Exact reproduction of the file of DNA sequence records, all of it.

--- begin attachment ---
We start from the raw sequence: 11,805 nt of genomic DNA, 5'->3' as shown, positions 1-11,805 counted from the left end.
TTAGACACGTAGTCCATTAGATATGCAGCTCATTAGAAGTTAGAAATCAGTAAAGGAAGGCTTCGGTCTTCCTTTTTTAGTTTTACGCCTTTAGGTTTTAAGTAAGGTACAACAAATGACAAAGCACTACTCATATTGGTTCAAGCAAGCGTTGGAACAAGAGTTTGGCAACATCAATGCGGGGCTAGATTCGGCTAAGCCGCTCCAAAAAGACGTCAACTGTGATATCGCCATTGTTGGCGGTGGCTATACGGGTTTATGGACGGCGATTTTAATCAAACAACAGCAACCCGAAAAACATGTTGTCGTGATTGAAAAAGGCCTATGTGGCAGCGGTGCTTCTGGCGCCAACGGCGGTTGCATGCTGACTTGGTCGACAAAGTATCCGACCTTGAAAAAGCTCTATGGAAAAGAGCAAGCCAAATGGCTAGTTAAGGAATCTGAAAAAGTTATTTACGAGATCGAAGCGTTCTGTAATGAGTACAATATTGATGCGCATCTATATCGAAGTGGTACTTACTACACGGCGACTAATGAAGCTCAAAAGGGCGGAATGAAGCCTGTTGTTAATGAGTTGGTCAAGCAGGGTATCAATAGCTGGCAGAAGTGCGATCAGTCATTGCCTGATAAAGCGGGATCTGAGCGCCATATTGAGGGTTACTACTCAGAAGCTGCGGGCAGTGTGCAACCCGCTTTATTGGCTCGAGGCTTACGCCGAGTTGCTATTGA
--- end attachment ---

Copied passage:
We start from the raw sequence: 11,805 nt of genomic DNA, 5'->3' as shown, positions 1-11,805 counted from the left end.
TTAGACACGTAGTCCATTAGATATGCAGCTCATTAGAAGTTAGAAATCAGTAAAGGAAGGCTTCGGTCTTCCTTTTTTAGTTTTACGCCTTTAGGTTTTAAGTAAGGTACAACAAATGACAAAGCACTACTCATATTGGTTCAAGCAAGCGTTGGAACAAGAGTTTGGCAACATCAATGCGGGGCTAGATTCGGCTAAGCCGCTCCAAAAAGACGTCAACTGTGATATCGCCATTGTTGGCGGTGGCTATACGGGTTTATGGACGGCGATTTTAATCAAACAACAGCAACCCGAAAAACATGTTGTCGTGATTGAAAAAGGCCTATGTGGCAGCGGTGCTTCTGGCGCCAACGGCGGTTGCATGCTGACTTGGTCGACAAAGTATCCGACCTTGAAAAAGCTCTATGGAAAAGAGCAAGCCAAATGGCTAGTTAAGGAATCTGAAAAAGTTATTTACGAGATCGAAGCGTTCTGTAATGAGTACAATATTGATGCGCATCTATATCGAAGTGGTACTTACTACACGGCGACTAATGAAGCTCAAAAGGGCGGAATGAAGCCTGTTGTTAATGAGTTGGTCAAGCAGGGTATCAATAGCTGGCAGAAGTGCGATCAGTCATTGCCTGATAAAGCGGGATCTGAGCGCCATATTGAGGGTTACTACTCAGAAGCTGCGGGCAGTGTGCAACCCGCTTTATTGGCTCGAGGCTTACGCCGAGTTGCTATTGA